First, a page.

Does a commissioned sales person have fiduciary responsibility to their employer and why? 10 Answers as of September 10, 2015

A former employer filed suit claiming I diverted business away from them to my own company. I filed Chapter 13 to put the automatic stop in place. They have now filed an Adversary claiming that as a creditor they should have dishargability because of fraud as a fiduciary.

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Behren Law Firm
Behren Law Firm | Scott Behren
Does not sound like fraud, but you probably need to have an attorney litigate the adversary proceeding for you to make them go away.
Answer Applies to: Florida
Replied: 9/10/2015
Ronald K. Nims LLC | Ronald K. Nims
Salespeople are generally not fiduciaries. Fiduciary means that you control the assets of another and are required to manage them for the benefit of the owner. Pension fund managers, lawyers are examples of people with fiduciary responsibilities. Salespeople very seldom handle money or goods for their employers, usually they take an order, the employer then sends the goods to the customer and the customer pays the employer directly. Further, the bankruptcy exception only applies to fraud or defalcation. Fraud means you tricked someone into giving you money by lies. Defalcation means you stole money which was entrusted to you. Now, if you told the clients that they were buying widgets from your employer then substituted widgets from another company, that would be fraud but not fraud in a fiduciary capacity.
Answer Applies to: Ohio
Replied: 9/9/2015
Richard B. Jacobson & Associates, LLC | Richard B. Jacobson
That particular exception from discharge has been the subject of a lot of litigation. In general, taking a business opportunity away from one's employer is actionable, and may well be excluded from the discharge. Consult your lawyer, and if you don't have an experienced BR lawyer, you need one now. You may want to explore settling the Adversary. The question of violation of fiduciary responsibility as a basis for exception from discharge has usually been interpreted to mean a violation of duties under an express trust, rather than fiduciary responsibilities in general. But please keep in mind that the actions your former employer is alleging can make you look very bad.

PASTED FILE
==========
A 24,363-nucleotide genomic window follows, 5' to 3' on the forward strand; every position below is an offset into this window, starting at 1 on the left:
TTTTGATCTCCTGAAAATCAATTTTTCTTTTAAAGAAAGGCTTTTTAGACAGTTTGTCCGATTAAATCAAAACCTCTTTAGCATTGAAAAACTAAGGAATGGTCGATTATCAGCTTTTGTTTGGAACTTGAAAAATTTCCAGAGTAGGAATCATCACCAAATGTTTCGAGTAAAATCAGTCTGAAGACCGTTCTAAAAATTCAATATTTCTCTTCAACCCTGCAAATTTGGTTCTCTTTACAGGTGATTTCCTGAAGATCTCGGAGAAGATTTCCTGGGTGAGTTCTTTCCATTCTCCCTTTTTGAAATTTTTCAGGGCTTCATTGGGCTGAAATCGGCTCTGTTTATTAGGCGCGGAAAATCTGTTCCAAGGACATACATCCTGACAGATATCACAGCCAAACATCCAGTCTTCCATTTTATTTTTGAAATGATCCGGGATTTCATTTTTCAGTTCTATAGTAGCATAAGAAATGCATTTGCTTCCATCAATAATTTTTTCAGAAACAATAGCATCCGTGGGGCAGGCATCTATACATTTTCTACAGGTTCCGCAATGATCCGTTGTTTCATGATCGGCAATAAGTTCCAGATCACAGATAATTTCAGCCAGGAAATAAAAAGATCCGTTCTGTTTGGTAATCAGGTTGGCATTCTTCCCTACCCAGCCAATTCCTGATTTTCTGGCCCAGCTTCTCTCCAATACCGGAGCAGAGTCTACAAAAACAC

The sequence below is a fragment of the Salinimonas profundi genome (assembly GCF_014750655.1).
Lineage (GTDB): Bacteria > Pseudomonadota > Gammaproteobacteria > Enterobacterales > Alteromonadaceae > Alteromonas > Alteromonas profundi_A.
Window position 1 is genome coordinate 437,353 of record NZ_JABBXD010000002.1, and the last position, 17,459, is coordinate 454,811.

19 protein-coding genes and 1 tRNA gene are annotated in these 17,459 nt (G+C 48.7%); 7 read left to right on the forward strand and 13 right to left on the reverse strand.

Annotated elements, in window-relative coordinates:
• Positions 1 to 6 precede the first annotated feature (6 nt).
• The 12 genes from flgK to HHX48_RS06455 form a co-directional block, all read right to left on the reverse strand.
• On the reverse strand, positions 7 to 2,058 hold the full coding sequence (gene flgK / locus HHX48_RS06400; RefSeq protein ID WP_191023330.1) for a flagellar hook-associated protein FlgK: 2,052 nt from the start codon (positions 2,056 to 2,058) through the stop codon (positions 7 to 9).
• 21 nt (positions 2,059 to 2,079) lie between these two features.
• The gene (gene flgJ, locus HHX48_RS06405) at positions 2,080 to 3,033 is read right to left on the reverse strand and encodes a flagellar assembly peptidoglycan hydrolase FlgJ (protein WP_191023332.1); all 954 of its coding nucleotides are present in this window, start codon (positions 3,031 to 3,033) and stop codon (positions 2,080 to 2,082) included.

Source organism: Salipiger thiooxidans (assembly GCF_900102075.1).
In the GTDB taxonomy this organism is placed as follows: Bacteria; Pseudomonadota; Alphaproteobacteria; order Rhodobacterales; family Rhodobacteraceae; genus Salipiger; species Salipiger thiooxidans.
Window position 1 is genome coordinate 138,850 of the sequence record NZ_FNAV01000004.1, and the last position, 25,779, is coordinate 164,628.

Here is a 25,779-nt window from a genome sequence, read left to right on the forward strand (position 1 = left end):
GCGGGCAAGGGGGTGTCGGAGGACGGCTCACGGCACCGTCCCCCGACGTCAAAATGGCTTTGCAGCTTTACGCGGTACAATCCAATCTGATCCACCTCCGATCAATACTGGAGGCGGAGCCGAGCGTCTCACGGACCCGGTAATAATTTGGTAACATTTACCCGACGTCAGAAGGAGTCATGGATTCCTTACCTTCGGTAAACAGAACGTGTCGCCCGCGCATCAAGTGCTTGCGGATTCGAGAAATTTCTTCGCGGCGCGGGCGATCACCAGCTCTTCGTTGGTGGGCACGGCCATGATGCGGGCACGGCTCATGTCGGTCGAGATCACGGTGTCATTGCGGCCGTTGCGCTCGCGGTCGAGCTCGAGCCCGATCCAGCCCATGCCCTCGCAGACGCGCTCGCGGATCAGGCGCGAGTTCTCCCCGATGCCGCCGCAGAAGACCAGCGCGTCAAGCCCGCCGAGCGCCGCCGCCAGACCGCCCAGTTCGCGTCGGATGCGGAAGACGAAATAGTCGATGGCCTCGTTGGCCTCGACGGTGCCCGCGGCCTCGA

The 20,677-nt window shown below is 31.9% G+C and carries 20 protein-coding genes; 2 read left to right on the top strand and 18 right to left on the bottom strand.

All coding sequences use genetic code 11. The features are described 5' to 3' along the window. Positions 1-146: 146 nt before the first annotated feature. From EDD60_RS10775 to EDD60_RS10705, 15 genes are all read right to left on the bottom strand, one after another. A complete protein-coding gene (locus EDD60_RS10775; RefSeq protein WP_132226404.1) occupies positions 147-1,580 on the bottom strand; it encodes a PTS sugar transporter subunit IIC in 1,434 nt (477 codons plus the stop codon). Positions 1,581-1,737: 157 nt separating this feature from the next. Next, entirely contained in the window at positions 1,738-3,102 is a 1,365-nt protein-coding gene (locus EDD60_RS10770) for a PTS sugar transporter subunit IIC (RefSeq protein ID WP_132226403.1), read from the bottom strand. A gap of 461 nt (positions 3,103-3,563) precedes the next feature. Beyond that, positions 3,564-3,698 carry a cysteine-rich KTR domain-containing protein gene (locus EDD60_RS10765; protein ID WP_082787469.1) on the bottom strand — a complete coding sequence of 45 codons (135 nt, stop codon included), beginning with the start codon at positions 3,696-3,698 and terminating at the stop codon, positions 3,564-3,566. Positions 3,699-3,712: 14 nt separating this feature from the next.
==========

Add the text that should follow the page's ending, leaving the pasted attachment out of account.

Answer Applies to: Wisconsin
Replied: 9/8/2015
Janet A. Lawson Bankruptcy Attorney
Janet A. Lawson Bankruptcy Attorney | Janet Lawson
Depends on the contract you had with them. You need to get a good lawyer now.
Answer Applies to: California
Replied: 9/8/2015
KEYL ADR Services, LLC | Mark D. Keyl
Yes, you have a fiduciary duty to your employer.
Answer Applies to: Mississippi
Replied: 9/8/2015
    I suggest you ask your bankruptcy attorney. If you do not have one, get one. The cost of the attorney is likely less than your liability, if the debt is not discharged. Certain intentional acts are non-dischargeable in bankruptcy. I do not know if yours is or is not.
    Answer Applies to: Georgia
    Replied: 9/8/2015
    GARCIA & GONZALES, P.C. | Richard N. Gonzales
    The question is too complicated to answer here - I apologize. Adversary proceedings are very involved and not handled by every bankruptcy attorney. You need to meet with an experienced bankruptcy lawyer and pay him or her for one hour of their time to review the adversary proceeding with you. Good luck!
    Answer Applies to: Colorado
    Replied: 9/8/2015
    Fox & Fox, S.C. | Richard F. Rice
    Contact a bankruptcy attorney.
    Answer Applies to: Wisconsin
    Replied: 9/8/2015
    Patrick W. Currin, Attorney at Law | Patrick Currin
    Sounds like a tough case for them, but you'll need a trial attorney.
    Answer Applies to: California
    Replied: 9/8/2015
    A Fresh Start
    A Fresh Start | Dorothy G Bunce
    Of course an employee has a fiduciary responsibility to their employer. Otherwise, any employee could double cross their employer, steal any payments coming in to pay for the accounts, sign up their accounts and bad mouth the employer in order to make a fast buck.
    Answer Applies to: Nevada
    Replied: 9/8/2015
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